I wanted to break my number one rule: Don’t quit! I have a theory about doing races similar to the Highland 550. Race the route, but when I get to a point where I risking dropping out or getting hurt, I stop for 8 hours or so and I feel better. The hopeful outcome is crossing the finish line. I may not win, but I sure try my hardest to finish. If it’s a race and I have to stop for 12 hours to make it to the finish, I stack it up to a tour. I’ve found it’s still rewarding and I learn a lot along the way. That said, sometimes a major mechanical malfunction decides fate for you. This time, all systems were go.
Holding its reputation up, Scotland provided some of the worst weather I’ve ever experienced on my bike. My choice of rain gear left much to be desired and I definitely pushed my sleep deprivation to the limits. Despite sleeping more than I intended in the first bit of the race due to the soggy conditions, resting provided an opportunity to dry out a few articles of clothing, I slept less and less as the race continued. At one point I bivied for a 35 minute snooze in the women’s side of a public restroom (unoccupied). This seemed to be enough to fight the sleepiness and got me going again. Sometimes I wonder if I go faster when I am completely blasted out of my gourd from lack of sleep.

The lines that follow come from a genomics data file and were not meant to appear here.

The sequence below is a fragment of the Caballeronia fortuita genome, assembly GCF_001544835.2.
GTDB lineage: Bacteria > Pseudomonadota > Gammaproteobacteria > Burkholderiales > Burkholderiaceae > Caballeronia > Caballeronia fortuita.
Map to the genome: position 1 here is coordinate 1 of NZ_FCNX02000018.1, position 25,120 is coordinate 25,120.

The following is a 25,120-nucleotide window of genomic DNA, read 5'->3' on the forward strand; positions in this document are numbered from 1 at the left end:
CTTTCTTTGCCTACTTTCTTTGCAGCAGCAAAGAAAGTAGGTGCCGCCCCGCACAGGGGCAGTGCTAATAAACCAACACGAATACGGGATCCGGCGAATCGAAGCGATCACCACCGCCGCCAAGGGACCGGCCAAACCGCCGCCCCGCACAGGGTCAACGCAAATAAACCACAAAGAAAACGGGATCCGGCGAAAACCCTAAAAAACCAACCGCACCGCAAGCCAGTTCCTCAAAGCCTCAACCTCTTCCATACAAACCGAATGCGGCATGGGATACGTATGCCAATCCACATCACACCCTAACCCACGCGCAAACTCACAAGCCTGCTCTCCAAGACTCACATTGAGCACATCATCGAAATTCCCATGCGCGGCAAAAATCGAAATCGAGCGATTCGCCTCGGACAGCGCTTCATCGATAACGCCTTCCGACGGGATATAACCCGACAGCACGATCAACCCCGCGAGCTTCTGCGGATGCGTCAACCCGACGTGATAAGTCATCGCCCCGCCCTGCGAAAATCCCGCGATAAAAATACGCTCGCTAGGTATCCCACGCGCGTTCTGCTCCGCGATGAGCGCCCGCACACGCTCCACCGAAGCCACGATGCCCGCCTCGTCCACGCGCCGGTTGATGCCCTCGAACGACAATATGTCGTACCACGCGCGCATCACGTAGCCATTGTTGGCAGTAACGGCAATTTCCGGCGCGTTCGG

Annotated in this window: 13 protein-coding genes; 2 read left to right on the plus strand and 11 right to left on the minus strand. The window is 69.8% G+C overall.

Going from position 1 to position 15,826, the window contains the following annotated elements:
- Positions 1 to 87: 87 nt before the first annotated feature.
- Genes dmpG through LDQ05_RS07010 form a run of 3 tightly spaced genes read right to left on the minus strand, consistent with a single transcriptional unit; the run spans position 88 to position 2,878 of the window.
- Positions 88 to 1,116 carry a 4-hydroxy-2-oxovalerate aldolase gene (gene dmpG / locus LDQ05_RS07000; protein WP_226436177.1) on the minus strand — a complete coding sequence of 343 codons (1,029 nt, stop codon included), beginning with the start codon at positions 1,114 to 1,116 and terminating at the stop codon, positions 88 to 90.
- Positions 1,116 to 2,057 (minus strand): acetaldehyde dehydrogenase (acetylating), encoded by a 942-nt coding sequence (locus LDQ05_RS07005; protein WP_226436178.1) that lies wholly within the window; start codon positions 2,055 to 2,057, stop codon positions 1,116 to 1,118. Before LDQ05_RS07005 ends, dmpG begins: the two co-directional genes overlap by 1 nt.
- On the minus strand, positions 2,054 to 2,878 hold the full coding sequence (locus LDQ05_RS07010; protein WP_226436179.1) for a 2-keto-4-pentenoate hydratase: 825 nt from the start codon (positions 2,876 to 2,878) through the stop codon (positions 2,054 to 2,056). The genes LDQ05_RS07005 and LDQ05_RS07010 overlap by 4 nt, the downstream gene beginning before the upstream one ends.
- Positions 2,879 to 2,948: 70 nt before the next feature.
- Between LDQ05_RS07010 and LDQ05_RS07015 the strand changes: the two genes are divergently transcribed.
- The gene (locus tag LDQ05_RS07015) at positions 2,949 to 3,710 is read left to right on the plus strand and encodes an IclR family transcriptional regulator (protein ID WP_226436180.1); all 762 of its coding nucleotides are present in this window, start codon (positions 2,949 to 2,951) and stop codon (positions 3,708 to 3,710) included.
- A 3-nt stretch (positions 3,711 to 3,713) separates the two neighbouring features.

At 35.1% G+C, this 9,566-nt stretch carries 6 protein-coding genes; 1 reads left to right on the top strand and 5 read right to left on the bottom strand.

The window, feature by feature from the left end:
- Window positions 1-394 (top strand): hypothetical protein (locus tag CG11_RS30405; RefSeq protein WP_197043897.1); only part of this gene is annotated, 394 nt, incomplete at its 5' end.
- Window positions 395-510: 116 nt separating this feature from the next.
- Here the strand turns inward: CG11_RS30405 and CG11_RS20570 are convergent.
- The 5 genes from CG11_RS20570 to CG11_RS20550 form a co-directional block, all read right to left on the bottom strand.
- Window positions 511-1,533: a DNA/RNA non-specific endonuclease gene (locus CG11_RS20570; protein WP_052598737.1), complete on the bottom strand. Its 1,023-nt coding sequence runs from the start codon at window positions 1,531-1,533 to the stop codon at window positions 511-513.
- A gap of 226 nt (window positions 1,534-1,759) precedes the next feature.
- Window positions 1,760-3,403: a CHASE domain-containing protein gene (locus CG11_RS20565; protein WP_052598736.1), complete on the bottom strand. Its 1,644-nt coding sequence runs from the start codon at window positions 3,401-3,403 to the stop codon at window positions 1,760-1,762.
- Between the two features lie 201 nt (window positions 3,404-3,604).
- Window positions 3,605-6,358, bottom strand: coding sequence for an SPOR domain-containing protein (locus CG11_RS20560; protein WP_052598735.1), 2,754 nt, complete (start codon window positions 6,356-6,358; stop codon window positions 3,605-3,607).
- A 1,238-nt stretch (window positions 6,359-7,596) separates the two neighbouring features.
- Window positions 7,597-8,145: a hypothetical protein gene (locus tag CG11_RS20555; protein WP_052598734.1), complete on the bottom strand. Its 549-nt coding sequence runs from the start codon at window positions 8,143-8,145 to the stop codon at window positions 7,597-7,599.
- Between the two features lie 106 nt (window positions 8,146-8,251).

In the last couple weeks I have been trying to wrap my head around the whole experience and how to best share it with others. The conclusion I’ve come to is that I will never be able to really describe to anyone precisely how I was feeling during the whole event. After all, sometimes I still wonder if it actually happened and if I was actually riding my bike in a foreign land filled with castles and dragons… I may have been hallucinating the dragons, but I sure saw them!
What I can describe coherently are some lows and some highs. We’ll start with…
There were two distinctive low points, the first was when I decided I was going to quit. I was freezing after a 45 minute descent into the town of Contin, I was very cold and unable to warm myself up. This decent came after a three hour bivy in a small damp bothy. Putting on my soaking wet riding attire. I forced myself back out into the inky black downpour. Soaked to the bone and not a climb in site to warm my core, I quickly plummeted into a mild state of hypothermia.
I had so much going on in my head but unable to think coherently. Throwing in the towel when I made it to the next town seemed like a reasonable option. With no cell coverage in Scotland, I was limited to the maps I had downloaded before the race. I made my way around to every hotel and B&B I could find on the map trying to find a place to warm up. Not much was open in the little town at 5 am on a Sunday! I found a hotel lobby that was open and was able to escape the rain. I stripped down and put some of my wet clothes on the radiator. This had a very bad effect as it set the fire alarm off and the staff promptly kicked me back out into the cold rain.
I attempted the general store again, still not open. I continued to wander around the town in the rain for another few hours until the store opened. While in the store Javier and Tom, other riders on the route, caught up with me. Convincing me to ride a little longer before dropping out, Javiar, Tom, and I continued on the route. I ended up riding with Tom for the next 24 hours or so until he stopped for some warm food. At this point the feeling of defeat had passed and I decided to continue on in the quest to catch the leader, whom I had been told was about an hour ahead. I owe Javier and Tom a good deal of thanks for lifting my spirits and giving me the nudge I needed to keep going.